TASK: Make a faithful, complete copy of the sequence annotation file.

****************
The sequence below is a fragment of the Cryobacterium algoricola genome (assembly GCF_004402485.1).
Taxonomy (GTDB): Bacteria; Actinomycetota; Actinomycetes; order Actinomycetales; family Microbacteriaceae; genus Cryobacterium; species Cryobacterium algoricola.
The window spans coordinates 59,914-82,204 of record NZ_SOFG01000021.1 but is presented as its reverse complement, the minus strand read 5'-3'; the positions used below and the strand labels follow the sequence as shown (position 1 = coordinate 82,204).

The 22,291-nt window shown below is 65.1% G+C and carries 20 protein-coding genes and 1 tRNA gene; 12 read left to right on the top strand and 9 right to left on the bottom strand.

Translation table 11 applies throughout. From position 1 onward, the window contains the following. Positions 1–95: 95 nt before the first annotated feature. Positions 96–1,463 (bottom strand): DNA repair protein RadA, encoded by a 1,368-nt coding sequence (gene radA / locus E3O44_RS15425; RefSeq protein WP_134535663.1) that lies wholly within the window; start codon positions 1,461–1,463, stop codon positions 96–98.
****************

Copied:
The sequence below is a fragment of the Cryobacterium algoricola genome (assembly GCF_004402485.1).
Taxonomy (GTDB): Bacteria; Actinomycetota; Actinomycetes; order Actinomycetales; family Microbacteriaceae; genus Cryobacterium; species Cryobacterium algoricola.
The window spans coordinates 59,914-82,204 of record NZ_SOFG01000021.1 but is presented as its reverse complement, the minus strand read 5'-3'; the positions used below and the strand labels follow the sequence as shown (position 1 = coordinate 82,204).

The 22,291-nt window shown below is 65.1% G+C and carries 20 protein-coding genes and 1 tRNA gene; 12 read left to right on the top strand and 9 right to left on the bottom strand.

Translation table 11 applies throughout. From position 1 onward, the window contains the following. Positions 1–95: 95 nt before the first annotated feature. Positions 96–1,463 (bottom strand): DNA repair protein RadA, encoded by a 1,368-nt coding sequence (gene radA / locus E3O44_RS15425; RefSeq protein WP_134535663.1) that lies wholly within the window; start codon positions 1,461–1,463, stop codon positions 96–98.